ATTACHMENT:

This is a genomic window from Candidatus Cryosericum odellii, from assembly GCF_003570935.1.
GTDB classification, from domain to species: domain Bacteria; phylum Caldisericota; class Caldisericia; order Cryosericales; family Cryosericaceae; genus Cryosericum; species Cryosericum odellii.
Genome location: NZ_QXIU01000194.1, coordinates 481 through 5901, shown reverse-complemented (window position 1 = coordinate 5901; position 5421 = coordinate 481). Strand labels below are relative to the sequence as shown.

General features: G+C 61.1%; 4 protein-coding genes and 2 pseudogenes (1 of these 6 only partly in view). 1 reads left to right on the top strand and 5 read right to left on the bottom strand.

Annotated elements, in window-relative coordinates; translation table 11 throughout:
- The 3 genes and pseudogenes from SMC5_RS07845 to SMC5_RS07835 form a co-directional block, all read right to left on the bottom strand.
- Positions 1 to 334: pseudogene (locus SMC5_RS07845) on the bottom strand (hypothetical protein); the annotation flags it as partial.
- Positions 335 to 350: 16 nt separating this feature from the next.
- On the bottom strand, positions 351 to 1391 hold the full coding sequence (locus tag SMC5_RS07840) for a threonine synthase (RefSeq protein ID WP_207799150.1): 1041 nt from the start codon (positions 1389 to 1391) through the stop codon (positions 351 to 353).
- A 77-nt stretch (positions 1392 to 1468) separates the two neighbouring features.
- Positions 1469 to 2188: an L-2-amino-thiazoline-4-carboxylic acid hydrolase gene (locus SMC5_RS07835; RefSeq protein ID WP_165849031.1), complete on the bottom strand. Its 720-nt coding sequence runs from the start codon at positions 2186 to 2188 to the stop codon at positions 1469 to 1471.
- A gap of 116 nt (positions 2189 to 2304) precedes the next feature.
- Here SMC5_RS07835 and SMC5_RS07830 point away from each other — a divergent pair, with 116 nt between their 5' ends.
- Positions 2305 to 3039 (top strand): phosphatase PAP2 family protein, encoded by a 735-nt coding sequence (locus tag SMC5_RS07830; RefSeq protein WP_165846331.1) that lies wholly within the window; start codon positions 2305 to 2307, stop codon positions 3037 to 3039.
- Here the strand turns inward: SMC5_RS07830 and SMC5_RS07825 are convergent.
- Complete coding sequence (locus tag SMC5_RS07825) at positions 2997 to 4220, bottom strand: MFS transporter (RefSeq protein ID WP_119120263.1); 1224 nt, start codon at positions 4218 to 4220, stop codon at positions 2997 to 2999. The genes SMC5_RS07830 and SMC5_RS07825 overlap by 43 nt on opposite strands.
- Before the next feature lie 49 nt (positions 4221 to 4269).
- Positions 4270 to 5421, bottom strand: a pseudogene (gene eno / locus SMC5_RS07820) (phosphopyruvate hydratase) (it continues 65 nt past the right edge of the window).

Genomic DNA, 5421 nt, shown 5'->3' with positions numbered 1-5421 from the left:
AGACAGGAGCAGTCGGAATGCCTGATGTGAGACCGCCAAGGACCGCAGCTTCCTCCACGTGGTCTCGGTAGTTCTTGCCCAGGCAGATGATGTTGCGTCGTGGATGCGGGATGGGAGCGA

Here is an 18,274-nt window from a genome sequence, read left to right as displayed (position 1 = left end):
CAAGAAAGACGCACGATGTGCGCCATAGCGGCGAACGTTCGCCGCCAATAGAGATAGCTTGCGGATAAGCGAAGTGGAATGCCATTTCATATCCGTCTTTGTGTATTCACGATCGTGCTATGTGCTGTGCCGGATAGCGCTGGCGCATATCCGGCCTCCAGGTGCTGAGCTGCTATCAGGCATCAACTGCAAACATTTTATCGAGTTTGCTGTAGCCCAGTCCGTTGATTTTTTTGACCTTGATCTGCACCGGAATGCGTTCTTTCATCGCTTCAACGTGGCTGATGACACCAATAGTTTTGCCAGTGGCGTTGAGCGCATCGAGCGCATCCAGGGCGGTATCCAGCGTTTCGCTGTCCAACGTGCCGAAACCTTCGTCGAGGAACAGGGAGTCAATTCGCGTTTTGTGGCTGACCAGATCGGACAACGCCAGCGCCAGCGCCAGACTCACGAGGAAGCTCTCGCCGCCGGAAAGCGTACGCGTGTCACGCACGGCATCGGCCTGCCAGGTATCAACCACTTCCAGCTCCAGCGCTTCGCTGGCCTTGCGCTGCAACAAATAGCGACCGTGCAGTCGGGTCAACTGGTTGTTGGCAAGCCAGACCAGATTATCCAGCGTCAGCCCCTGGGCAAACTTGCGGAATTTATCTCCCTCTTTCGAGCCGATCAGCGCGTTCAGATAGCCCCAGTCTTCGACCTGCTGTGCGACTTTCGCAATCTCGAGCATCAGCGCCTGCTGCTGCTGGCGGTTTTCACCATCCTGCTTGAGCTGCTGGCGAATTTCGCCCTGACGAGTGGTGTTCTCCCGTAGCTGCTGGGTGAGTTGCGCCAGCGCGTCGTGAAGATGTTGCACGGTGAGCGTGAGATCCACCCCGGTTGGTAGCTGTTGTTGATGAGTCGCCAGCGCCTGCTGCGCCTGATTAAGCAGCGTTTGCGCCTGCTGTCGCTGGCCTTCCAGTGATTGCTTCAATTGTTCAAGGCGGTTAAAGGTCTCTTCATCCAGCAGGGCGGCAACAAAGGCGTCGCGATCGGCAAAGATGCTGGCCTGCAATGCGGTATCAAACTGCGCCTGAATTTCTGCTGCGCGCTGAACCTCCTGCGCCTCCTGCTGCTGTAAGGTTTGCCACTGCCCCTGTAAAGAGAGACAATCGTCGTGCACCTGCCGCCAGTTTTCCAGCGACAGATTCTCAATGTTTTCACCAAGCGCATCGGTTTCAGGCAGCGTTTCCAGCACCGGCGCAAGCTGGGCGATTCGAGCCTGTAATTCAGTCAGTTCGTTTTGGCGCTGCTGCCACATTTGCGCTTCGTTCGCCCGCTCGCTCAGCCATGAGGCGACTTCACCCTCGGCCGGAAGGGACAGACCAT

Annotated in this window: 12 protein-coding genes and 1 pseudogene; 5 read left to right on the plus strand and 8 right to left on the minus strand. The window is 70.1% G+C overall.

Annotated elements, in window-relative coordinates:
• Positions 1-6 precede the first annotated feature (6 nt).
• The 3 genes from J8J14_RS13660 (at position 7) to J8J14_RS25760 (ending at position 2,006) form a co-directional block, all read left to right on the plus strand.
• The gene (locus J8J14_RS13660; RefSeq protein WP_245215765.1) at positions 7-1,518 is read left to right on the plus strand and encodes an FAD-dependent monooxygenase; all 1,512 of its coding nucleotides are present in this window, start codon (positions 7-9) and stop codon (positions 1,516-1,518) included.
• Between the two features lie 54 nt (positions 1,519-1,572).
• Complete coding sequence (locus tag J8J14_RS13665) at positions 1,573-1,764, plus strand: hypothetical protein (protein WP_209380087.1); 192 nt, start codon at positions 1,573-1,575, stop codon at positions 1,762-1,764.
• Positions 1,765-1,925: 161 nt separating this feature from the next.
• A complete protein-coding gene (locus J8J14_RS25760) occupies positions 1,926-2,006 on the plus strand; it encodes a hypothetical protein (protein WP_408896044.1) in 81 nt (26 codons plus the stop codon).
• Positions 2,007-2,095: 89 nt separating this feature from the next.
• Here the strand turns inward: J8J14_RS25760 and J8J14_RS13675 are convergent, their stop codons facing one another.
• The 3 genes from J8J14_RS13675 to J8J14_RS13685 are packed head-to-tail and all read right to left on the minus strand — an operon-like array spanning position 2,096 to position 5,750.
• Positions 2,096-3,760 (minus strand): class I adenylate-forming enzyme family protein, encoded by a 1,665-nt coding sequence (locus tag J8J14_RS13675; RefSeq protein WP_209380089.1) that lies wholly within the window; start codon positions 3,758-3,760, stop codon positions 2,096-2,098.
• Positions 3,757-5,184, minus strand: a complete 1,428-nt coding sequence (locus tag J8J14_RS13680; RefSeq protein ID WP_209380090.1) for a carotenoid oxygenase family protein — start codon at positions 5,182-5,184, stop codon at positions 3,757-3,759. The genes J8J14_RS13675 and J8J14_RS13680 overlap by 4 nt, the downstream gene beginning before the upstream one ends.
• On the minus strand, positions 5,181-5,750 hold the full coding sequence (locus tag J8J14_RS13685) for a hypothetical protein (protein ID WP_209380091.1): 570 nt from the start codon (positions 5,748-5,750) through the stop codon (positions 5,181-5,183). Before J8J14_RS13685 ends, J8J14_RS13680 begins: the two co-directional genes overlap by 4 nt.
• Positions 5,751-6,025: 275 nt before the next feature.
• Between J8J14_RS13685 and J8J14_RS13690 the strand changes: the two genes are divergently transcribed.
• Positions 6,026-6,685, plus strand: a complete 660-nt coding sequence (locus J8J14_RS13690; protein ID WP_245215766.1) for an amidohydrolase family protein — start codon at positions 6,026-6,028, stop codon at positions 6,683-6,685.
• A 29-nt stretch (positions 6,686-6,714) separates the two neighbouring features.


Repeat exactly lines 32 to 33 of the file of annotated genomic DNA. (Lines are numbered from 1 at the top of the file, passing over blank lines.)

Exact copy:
• Positions 2,007-2,095: 89 nt separating this feature from the next.
• Here the strand turns inward: J8J14_RS25760 and J8J14_RS13675 are convergent, their stop codons facing one another.